Investment trusts make up 92 of the FTSE 250

The Association of Investment Companies (AIC) has published detailed analysis of how investment trusts have changed since 2000.

At the end of 1999, 88% of investment trust assets were invested in equities and only 12% in alternatives — mostly private equity.

Today, about 54% of investment trust assets are invested in equities and 46% in alternatives, including significant allocations to private equity (14%), infrastructure (13%) and property (9%).

Debt funds make up 3% of industry assets and venture capital trusts (VCTs) make up 2%.

Investment trust assets have increased from £78 billion at the end of the 20th century to £267 billion today.

There are currently 365 investment trusts including VCTs, versus 334 at the end of 1999.

The average size of an investment trust has increased from £233 million in 1999 to £735 million today, measured by total assets.

The number of investment trusts with more than £1 billion of total assets has increased from 10 in 1999 to 76 today and has also doubled over the past seven years due to investment growth, fundraising and mergers.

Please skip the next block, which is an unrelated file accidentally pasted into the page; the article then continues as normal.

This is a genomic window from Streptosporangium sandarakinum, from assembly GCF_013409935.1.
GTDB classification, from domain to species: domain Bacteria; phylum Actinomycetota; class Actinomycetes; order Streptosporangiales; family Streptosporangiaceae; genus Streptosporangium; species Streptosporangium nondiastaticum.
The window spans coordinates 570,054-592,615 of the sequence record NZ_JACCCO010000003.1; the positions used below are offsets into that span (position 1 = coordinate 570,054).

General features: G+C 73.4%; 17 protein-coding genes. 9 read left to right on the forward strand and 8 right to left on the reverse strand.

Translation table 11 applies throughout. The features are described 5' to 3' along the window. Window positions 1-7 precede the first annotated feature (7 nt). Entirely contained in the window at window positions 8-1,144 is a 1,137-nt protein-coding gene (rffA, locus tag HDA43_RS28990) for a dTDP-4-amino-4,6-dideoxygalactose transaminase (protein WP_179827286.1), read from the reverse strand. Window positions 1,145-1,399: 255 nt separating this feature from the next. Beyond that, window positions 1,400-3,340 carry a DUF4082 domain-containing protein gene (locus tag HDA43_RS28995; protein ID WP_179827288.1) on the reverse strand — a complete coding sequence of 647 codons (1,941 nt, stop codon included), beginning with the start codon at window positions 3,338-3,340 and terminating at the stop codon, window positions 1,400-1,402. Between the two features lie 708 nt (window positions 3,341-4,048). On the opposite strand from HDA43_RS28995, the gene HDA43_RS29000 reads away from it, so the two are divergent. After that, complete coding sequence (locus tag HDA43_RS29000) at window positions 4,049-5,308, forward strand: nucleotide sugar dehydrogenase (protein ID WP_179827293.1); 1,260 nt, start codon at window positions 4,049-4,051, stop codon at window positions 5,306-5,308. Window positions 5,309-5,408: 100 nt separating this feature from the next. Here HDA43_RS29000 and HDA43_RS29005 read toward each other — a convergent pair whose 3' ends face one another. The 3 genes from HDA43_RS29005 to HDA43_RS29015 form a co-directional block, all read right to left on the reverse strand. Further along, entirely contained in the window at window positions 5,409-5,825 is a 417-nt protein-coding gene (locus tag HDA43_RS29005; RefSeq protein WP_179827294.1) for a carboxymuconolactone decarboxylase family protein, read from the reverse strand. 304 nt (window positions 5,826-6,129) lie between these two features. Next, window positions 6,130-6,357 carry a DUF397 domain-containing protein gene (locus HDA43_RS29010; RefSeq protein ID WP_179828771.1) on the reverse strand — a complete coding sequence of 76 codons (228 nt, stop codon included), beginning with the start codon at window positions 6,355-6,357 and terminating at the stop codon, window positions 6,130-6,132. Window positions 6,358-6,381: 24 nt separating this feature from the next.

Investment trusts now make up 92 of the FTSE 250, more than a third of the index.

In contrast, only 38 investment trusts were members of the FTSE 250 at the end of 2002, less than one sixth of the mid-cap benchmark.

Four investment trusts are in the FTSE 100, compared to one in 1999.

AIC CEO Richard Stone said: “The investment trust landscape has been completely reshaped since the turn of the millennium.

“An industry that was focused predominantly on equity investments has now branched out into a broader range of alternative asset classes.

“Nearly half of investment company assets are now invested in alternatives, including many that barely featured in 1999 such as infrastructure, direct property and private debt.

“The demand for larger, more liquid investment trusts has seen the average size of an investment trust increase, a trend that has gathered pace over the past decade.

“Since 1868, investment trusts have proven their ability to evolve to meet investor needs, and this continues today.”